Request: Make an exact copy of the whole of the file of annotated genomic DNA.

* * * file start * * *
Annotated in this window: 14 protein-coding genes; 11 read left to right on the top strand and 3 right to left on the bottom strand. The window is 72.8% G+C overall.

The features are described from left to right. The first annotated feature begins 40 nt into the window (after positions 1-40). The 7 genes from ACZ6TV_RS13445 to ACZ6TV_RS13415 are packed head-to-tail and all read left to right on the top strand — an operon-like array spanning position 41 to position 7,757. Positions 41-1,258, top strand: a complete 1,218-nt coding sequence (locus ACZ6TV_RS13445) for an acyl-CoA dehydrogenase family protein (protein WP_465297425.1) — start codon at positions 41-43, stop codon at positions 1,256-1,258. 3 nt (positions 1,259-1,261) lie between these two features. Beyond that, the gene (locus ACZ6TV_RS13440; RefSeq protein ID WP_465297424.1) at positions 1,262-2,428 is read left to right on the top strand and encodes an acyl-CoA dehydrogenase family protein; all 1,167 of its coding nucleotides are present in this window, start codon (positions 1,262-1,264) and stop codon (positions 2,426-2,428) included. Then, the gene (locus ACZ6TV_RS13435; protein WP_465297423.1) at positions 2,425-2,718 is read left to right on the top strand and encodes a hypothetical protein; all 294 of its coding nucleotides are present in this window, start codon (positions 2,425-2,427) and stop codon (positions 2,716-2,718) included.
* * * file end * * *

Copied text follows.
Annotated in this window: 14 protein-coding genes; 11 read left to right on the top strand and 3 right to left on the bottom strand. The window is 72.8% G+C overall.

The features are described from left to right. The first annotated feature begins 40 nt into the window (after positions 1-40). The 7 genes from ACZ6TV_RS13445 to ACZ6TV_RS13415 are packed head-to-tail and all read left to right on the top strand — an operon-like array spanning position 41 to position 7,757. Positions 41-1,258, top strand: a complete 1,218-nt coding sequence (locus ACZ6TV_RS13445) for an acyl-CoA dehydrogenase family protein (protein WP_465297425.1) — start codon at positions 41-43, stop codon at positions 1,256-1,258. 3 nt (positions 1,259-1,261) lie between these two features. Beyond that, the gene (locus ACZ6TV_RS13440; RefSeq protein ID WP_465297424.1) at positions 1,262-2,428 is read left to right on the top strand and encodes an acyl-CoA dehydrogenase family protein; all 1,167 of its coding nucleotides are present in this window, start codon (positions 1,262-1,264) and stop codon (positions 2,426-2,428) included. Then, the gene (locus ACZ6TV_RS13435; protein WP_465297423.1) at positions 2,425-2,718 is read left to right on the top strand and encodes a hypothetical protein; all 294 of its coding nucleotides are present in this window, start codon (positions 2,425-2,427) and stop codon (positions 2,716-2,718) included.